Um, This Box Is Baroque

Aeneas is quite the literary hero. You may remember him as one of the few survivors of Troy, a city that goes to hell when the Greeks hole up in a big wooden horse and pay a surprise visit to the snoozing Trojans. In desperate need to relocate an entire kingdom, Aeneas sets off on a voyage and eventually finds a little place called Rome. It's a pretty epic story. So how best to retell this expansive tale? How 'bout a four-foot by five-foot wooden box?

That's the approach Theatre Collide is taking with Dido and Aeneas, their new show that's part "compact opera" and part puppet show. It's a retelling of Henry Purcell's baroque 1689 opera, which in turn is based on Virgil's Aeneid. In Virgil's story, the shipwrecked Aeneas meets Dido (the queen of Carthage, not the cute British singer) and the two fall in lusty love. Ah, but Purcell's version brings a dark, mystical element: a wicked sorceress who can't wait to screw things up for our lovers. (It seems Purcell was going for baroque.) Theatre Collide, in turn, has opted to tell this story using the Victorian toy theater method — figurines in a wooden box — and by using puppets to portray Aeneas and Dido.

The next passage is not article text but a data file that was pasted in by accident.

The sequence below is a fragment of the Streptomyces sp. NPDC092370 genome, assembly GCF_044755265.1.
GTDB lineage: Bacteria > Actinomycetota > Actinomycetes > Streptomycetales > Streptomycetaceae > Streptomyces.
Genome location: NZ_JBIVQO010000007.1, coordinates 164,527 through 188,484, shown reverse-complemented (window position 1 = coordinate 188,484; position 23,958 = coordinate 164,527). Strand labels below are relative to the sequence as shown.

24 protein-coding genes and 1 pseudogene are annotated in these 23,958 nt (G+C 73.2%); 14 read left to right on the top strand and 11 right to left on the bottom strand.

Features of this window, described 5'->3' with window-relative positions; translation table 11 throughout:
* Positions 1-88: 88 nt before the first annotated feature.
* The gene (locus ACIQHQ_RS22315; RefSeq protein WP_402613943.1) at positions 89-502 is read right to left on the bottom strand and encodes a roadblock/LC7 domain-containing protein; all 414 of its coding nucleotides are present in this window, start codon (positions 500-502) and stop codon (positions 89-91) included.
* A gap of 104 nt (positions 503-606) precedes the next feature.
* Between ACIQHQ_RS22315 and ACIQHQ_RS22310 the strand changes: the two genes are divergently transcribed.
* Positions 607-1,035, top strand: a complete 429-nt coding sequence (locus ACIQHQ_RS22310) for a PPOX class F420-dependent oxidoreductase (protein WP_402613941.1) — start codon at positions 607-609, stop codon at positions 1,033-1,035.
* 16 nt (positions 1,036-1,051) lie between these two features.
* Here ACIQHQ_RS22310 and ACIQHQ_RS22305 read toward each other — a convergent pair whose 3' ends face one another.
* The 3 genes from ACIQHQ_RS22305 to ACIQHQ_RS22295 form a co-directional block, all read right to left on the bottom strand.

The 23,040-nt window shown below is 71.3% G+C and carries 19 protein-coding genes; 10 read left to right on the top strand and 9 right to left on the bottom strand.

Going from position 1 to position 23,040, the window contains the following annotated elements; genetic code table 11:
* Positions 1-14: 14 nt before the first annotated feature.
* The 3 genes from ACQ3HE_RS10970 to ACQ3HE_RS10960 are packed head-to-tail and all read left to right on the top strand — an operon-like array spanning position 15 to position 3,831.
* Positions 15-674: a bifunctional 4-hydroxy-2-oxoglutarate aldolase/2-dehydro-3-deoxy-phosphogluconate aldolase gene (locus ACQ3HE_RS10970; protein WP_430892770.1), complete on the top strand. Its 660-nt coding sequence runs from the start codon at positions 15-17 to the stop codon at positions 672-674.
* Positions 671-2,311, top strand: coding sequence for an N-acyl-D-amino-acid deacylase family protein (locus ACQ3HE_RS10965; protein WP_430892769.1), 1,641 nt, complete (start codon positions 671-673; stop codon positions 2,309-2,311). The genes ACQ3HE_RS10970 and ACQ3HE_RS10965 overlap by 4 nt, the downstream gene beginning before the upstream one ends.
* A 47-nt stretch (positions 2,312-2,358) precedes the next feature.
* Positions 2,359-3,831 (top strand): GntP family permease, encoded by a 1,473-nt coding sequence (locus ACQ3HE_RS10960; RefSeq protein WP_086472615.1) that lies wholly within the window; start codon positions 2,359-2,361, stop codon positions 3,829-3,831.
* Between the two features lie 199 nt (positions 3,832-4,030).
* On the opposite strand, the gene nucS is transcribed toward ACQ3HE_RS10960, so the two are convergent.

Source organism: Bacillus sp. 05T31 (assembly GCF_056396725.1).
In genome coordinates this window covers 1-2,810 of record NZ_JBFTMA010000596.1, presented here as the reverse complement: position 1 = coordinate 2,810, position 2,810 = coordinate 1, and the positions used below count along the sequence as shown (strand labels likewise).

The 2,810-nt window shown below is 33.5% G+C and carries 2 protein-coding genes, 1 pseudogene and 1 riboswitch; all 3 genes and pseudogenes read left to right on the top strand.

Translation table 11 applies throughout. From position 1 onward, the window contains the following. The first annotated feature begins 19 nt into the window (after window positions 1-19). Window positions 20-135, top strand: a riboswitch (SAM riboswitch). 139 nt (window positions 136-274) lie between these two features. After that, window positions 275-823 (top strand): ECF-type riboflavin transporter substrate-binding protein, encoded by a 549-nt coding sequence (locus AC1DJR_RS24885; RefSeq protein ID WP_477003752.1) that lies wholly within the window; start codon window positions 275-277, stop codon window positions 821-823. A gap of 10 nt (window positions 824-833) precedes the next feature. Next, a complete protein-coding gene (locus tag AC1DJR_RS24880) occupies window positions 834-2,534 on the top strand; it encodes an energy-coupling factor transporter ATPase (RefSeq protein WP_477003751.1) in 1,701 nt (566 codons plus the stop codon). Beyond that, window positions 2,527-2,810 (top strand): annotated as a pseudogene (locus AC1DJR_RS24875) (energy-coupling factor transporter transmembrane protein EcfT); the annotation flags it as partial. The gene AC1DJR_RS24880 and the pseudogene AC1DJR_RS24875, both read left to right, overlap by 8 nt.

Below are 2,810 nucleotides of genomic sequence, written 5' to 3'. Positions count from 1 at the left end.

Two operatic soloists will sing the story while the puppets engage in the sweeping tale of love, murder and mermaids inside the box (an art deco-inspired "cabinet of curiosities") and its numerous chambers. "The performance space is actually quite large, but the audience's attention will be focused on this small box," says Theatre Collide's Troy Scheid. Sounds interesting, Troy, but really, who ever heard of people staring at a box for entertainment?
Fridays-Sundays, 8 p.m. Starts: March 17. Continues through March 26

 
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